A Rollin’ Stone

Trey Stone’s humor-tinged rock at Canal Street

By Tim Anderl

Photo: Trey Stone celebrates the release of Ahead of the Pack at Canal Street Tavern June 22; photo credit: Jennifer Taylor Clarke

For 15 years, Trey Stone’s passion for music and comedy existed in harmony as he served as musical director for Chicago’s The Second City – basically the minor leagues for “Saturday Night Live.” When a job opportunity prompted Stone’s family to move to Dayton, he hit the reset button, began frequenting and performing at Canal Street Tavern’s musician’s co-op and quickly amassed a collection of friends and musical collaborators.

It wasn’t long before he began working on his self-produced “rock ‘n’ roll country blues funk folk and stuff” album, titled Ahead of the Pack. Showcasing a broad range of influences, from Dr. John to Tom Petty and Chuck Berry, the record is poised to make a big splash with local rock ‘n’ roll devotees. Having assembled a remarkable cast of local players, whom he’s dubbed “The Ringers” – including Mike Minarcek of Onceler and Brian Hoeflich (of countless Dayton powerhouse rock acts) on drums, bluesman Noah Wotherspoon and John Dubuc on guitars, and Leo Smith (of the Air Force bands) on bass – Stone laid his tunes down at Dayton’s Cyberteknics Studios. On Saturday, June 22, Stone unveils his opus to the masses during a release show at Canal Street Tavern.

Dayton City Paper had the pleasure of discussing the release and his experiences in our fair city with Stone.

The release show isn’t the first time that you’ll be debuting songs from Ahead of the Pack, is it?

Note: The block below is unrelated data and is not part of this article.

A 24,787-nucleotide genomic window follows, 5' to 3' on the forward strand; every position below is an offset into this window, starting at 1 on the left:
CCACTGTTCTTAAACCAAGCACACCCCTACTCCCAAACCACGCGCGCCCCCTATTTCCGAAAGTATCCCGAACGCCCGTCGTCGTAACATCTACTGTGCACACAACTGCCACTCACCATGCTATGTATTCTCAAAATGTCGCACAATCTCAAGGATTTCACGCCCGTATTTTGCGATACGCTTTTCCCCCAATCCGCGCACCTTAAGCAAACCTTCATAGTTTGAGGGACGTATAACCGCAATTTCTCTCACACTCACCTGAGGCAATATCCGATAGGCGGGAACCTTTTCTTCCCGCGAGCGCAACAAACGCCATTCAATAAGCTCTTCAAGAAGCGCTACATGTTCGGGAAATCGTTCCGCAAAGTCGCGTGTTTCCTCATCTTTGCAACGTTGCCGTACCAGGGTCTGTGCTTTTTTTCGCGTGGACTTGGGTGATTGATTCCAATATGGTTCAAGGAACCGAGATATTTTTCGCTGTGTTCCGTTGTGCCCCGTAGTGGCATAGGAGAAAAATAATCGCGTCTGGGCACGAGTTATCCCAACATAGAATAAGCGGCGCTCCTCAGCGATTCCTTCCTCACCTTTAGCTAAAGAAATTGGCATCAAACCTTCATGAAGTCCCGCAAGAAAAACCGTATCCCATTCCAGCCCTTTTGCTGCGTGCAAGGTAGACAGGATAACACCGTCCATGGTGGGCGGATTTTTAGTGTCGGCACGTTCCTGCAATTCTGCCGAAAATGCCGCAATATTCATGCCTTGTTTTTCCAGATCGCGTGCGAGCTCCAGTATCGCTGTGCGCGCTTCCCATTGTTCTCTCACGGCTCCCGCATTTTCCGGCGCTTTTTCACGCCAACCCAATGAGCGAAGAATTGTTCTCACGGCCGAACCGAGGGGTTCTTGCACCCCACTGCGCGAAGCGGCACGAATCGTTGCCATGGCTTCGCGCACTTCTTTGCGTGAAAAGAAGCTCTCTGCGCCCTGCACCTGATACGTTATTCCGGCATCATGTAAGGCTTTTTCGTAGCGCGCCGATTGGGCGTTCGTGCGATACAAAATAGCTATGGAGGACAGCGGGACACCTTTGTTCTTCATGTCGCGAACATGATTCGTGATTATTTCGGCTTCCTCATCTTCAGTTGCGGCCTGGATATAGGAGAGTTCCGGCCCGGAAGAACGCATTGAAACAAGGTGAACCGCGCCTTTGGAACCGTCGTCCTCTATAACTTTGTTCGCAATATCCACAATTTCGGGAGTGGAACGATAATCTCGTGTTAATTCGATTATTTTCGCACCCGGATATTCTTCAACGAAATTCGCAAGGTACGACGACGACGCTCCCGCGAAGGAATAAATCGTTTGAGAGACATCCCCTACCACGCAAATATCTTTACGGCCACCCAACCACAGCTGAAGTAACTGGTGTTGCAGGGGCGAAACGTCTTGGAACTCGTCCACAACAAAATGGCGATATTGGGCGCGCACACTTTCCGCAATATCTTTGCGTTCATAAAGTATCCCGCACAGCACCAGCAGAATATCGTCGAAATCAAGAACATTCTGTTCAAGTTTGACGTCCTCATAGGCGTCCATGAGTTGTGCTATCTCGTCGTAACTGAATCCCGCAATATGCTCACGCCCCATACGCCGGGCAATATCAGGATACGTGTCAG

No, I’ve been playing a few of the songs live for the past few months. One song, “Hittin’ The Road,” is a song that we’ve been playing a lot. There is another one, too, called “Things Are Coming Up.” At this show we are going to play a lot of the songs that we haven’t yet played live, so some from column A and some from column B. -Trey Stone

Were any of the songs lost in translation from doing them in the studio to performing them live, or were all of the songs written with the intention of playing them live?

No. When we recorded, I had the structures of the songs all ironed out. I had some pretty good concepts of what I wanted the songs to be like. We didn’t rehearse before we went into the studio. These guys had only heard MP3 versions of me playing these songs on the piano in my living room before we went into the studio. So when we got in there, I gave them ideas of what I wanted things to sound like. But then I also gave them freedom to write parts. I told them, “Don’t hold back, let loose and I’ll pull you back if needed.” And we changed some things along the way. If something was going great, I’d let it go. So, when we went into the studio I only somewhat had the arrangements worked out and the record was a product of that. Live is a completely different thing. For instance, Noah Wotherspoon played guitar on the record, but Noah’s a busy guy and he doesn’t have time to be in another band. So we are doing the live show without a lead guitarist and it has been going great. We would like to have a lead guitar player eventually though. -TS